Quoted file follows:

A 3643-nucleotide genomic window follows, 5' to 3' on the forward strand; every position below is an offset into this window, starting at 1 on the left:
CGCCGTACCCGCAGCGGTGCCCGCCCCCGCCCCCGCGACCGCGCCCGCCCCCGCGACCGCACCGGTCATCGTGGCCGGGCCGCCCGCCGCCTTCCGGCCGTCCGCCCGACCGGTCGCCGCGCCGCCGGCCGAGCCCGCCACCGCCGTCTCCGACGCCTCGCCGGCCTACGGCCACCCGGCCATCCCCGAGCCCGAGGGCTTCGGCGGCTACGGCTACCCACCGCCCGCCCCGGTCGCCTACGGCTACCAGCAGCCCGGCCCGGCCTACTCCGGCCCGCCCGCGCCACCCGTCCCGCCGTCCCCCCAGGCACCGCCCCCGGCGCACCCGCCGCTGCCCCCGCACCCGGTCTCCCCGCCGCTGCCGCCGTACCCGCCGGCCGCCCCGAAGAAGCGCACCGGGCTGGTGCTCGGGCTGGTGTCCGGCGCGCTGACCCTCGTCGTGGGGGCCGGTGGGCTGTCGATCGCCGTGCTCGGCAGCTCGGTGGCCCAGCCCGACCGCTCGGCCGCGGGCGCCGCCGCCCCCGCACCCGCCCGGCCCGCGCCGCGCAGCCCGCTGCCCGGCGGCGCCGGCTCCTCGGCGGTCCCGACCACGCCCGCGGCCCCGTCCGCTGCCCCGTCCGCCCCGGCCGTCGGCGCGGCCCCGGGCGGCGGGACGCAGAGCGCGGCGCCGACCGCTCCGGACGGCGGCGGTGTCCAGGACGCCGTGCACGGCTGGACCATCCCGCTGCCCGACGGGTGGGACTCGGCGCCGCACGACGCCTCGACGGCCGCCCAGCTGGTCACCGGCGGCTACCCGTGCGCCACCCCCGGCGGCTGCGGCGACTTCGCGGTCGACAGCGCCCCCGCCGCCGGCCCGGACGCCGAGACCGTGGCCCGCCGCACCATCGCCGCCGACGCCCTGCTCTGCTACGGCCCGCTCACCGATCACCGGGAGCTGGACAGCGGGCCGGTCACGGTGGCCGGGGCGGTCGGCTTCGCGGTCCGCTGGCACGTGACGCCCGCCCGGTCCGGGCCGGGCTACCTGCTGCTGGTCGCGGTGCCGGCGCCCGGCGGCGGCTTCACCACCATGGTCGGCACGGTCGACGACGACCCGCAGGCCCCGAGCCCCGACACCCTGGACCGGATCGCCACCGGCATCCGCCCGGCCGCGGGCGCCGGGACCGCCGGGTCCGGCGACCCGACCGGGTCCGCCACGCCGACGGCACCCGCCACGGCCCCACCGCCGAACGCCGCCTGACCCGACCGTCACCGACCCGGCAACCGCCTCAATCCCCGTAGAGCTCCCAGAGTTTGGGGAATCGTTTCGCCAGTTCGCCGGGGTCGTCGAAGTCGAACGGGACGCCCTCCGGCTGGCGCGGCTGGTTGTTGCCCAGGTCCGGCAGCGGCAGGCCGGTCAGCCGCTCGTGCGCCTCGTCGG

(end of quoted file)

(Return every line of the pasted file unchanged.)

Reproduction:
A 3643-nucleotide genomic window follows, 5' to 3' on the forward strand; every position below is an offset into this window, starting at 1 on the left:
CGCCGTACCCGCAGCGGTGCCCGCCCCCGCCCCCGCGACCGCGCCCGCCCCCGCGACCGCACCGGTCATCGTGGCCGGGCCGCCCGCCGCCTTCCGGCCGTCCGCCCGACCGGTCGCCGCGCCGCCGGCCGAGCCCGCCACCGCCGTCTCCGACGCCTCGCCGGCCTACGGCCACCCGGCCATCCCCGAGCCCGAGGGCTTCGGCGGCTACGGCTACCCACCGCCCGCCCCGGTCGCCTACGGCTACCAGCAGCCCGGCCCGGCCTACTCCGGCCCGCCCGCGCCACCCGTCCCGCCGTCCCCCCAGGCACCGCCCCCGGCGCACCCGCCGCTGCCCCCGCACCCGGTCTCCCCGCCGCTGCCGCCGTACCCGCCGGCCGCCCCGAAGAAGCGCACCGGGCTGGTGCTCGGGCTGGTGTCCGGCGCGCTGACCCTCGTCGTGGGGGCCGGTGGGCTGTCGATCGCCGTGCTCGGCAGCTCGGTGGCCCAGCCCGACCGCTCGGCCGCGGGCGCCGCCGCCCCCGCACCCGCCCGGCCCGCGCCGCGCAGCCCGCTGCCCGGCGGCGCCGGCTCCTCGGCGGTCCCGACCACGCCCGCGGCCCCGTCCGCTGCCCCGTCCGCCCCGGCCGTCGGCGCGGCCCCGGGCGGCGGGACGCAGAGCGCGGCGCCGACCGCTCCGGACGGCGGCGGTGTCCAGGACGCCGTGCACGGCTGGACCATCCCGCTGCCCGACGGGTGGGACTCGGCGCCGCACGACGCCTCGACGGCCGCCCAGCTGGTCACCGGCGGCTACCCGTGCGCCACCCCCGGCGGCTGCGGCGACTTCGCGGTCGACAGCGCCCCCGCCGCCGGCCCGGACGCCGAGACCGTGGCCCGCCGCACCATCGCCGCCGACGCCCTGCTCTGCTACGGCCCGCTCACCGATCACCGGGAGCTGGACAGCGGGCCGGTCACGGTGGCCGGGGCGGTCGGCTTCGCGGTCCGCTGGCACGTGACGCCCGCCCGGTCCGGGCCGGGCTACCTGCTGCTGGTCGCGGTGCCGGCGCCCGGCGGCGGCTTCACCACCATGGTCGGCACGGTCGACGACGACCCGCAGGCCCCGAGCCCCGACACCCTGGACCGGATCGCCACCGGCATCCGCCCGGCCGCGGGCGCCGGGACCGCCGGGTCCGGCGACCCGACCGGGTCCGCCACGCCGACGGCACCCGCCACGGCCCCACCGCCGAACGCCGCCTGACCCGACCGTCACCGACCCGGCAACCGCCTCAATCCCCGTAGAGCTCCCAGAGTTTGGGGAATCGTTTCGCCAGTTCGCCGGGGTCGTCGAAGTCGAACGGGACGCCCTCCGGCTGGCGCGGCTGGTTGTTGCCCAGGTCCGGCAGCGGCAGGCCGGTCAGCCGCTCGTGCGCCTCGTCGG